Define the scope of your Customer Journey Map
The ultimate guide to Customer Journey Mapping – Part 2 of 5:
Customer Journey Maps are essential for any business that’s serious about developing rewarding customer experiences. But they require careful planning or you risk wasting time and money. Our series of five step-by-step articles will guide you through the opportunities and obstacles.
By Amanda Salter
Determining specific goals, deliverables, costs and deadlines will help you focus on what’s important and make it easier to get stakeholder buy-in. To be as productive as possible, you must prioritise. Here’s how to separate the wheat from the chaff.
1. Decide your objectives
Focus on the key things you want to achieve for your business. This could be one key statement from this year’s business strategy, for example. A good Customer Journey Map should provide valuable insights into your business. If you try to cover everything at once, it can become overwhelming. Bitesize, actionable tasks are much easier to assimilate and process than a mountain of seemingly insurmountable requirements – and each will add up to form the bigger picture.
2. Identify areas of opportunity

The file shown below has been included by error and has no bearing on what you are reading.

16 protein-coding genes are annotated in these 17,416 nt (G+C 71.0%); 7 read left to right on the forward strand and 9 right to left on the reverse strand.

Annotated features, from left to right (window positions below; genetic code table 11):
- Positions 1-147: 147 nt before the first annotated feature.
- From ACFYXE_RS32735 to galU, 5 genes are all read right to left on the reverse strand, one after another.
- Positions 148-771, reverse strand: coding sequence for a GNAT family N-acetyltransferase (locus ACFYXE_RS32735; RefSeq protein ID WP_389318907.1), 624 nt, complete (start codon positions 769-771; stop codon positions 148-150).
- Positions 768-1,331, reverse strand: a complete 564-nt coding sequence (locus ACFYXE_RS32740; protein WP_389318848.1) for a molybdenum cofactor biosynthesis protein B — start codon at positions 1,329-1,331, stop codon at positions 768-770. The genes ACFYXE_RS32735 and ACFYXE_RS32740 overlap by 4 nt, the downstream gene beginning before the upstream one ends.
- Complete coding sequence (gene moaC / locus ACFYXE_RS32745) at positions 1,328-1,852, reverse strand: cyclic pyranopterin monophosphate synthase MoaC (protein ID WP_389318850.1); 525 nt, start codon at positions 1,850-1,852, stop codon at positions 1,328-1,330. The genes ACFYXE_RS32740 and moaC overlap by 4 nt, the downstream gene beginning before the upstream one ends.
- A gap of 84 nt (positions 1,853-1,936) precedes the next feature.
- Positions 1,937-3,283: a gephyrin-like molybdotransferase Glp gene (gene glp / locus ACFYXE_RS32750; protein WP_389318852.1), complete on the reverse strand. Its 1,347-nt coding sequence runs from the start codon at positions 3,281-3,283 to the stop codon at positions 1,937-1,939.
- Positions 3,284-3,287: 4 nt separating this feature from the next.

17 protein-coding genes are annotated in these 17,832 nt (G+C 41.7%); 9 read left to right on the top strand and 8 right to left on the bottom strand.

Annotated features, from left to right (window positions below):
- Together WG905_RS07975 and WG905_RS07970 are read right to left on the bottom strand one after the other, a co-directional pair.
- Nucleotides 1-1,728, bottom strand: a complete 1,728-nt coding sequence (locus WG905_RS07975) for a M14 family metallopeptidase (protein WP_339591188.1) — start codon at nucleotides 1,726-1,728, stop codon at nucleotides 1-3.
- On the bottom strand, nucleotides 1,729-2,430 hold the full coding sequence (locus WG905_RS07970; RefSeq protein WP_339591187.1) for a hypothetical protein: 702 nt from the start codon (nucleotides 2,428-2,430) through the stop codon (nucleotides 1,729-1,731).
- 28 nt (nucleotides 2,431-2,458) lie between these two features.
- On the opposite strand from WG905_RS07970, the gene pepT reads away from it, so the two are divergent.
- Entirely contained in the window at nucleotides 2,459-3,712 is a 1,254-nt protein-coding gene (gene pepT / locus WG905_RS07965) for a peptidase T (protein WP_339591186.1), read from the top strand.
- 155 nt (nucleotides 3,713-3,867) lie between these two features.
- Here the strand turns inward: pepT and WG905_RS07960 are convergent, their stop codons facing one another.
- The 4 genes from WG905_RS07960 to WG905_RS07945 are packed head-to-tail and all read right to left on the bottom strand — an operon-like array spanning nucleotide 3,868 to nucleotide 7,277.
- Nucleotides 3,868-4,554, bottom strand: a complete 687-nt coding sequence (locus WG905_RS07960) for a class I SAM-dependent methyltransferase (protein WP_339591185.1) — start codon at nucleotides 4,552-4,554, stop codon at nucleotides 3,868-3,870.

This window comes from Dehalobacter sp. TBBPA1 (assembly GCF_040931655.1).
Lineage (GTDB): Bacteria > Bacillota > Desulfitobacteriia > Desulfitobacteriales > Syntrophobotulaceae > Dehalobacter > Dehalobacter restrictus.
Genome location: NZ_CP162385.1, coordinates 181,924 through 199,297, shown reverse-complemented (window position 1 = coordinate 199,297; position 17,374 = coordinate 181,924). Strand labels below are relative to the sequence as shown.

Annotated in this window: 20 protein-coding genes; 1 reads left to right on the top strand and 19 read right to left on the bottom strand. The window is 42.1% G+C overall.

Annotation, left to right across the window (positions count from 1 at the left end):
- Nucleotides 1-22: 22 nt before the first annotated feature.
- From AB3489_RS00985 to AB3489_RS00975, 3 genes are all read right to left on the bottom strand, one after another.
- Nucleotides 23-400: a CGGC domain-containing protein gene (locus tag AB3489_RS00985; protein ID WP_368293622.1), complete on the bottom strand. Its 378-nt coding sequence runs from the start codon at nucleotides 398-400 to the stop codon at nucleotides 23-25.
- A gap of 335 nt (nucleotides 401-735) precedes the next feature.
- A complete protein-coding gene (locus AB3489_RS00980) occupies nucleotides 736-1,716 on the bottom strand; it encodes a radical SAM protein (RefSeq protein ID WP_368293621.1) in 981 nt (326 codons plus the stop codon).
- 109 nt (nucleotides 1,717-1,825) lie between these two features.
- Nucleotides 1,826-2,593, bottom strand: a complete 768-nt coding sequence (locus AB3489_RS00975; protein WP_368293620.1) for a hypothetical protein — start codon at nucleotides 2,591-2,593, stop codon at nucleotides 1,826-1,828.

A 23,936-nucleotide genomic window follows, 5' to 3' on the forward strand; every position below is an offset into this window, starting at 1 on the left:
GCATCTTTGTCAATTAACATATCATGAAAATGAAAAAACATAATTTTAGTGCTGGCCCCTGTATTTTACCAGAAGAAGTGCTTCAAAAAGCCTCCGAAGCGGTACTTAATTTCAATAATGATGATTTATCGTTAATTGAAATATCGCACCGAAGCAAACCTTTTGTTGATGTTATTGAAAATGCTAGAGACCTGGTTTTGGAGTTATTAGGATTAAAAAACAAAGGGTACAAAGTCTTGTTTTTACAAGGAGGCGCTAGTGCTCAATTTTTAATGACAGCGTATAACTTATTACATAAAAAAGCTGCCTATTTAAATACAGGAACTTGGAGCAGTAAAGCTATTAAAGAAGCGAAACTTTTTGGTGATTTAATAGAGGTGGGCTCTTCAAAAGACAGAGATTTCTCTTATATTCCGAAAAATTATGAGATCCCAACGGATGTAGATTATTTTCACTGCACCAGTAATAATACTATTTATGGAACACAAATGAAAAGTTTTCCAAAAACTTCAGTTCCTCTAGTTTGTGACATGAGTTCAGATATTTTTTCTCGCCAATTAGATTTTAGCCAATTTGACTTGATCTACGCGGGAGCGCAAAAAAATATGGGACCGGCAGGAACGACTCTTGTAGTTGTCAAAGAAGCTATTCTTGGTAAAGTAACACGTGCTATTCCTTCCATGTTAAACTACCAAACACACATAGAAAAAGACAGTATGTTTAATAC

Take a strategic look at your business and pinpoint areas in your existing customer journey where you can see obvious opportunities to differentiate or pain points to solve. For example, if you’re receiving complaints about your after sales service, focus on fixing this. The more targeted your Customer Journey Map, the quicker you’ll be able to implement changes and see results. Which will make both your board and customers happy.
3. Focus on global regions sequentially
Multinational business should concentrate on a particular region at a time, starting with the ones where there’s the biggest opportunity for improvement or biggest market. Once again, look for the customer pain points that are causing the most problems and/or are the easiest to fix. By tackling regions one by one, you will not only discover the specific needs and idiosyncrasies of each market, but also find common ground with other regions. This will make it easier to roll out subsequent Customer Journey Maps.
Other articles in the series:
Part 1 – Set foundations for a productive customer journey map
Part 3 – Choosing the right level of granularity for your customer journey map
Part 4 – Shape your customer journey map for today and tomorrow
Part 5 – What to do after your customer journey map
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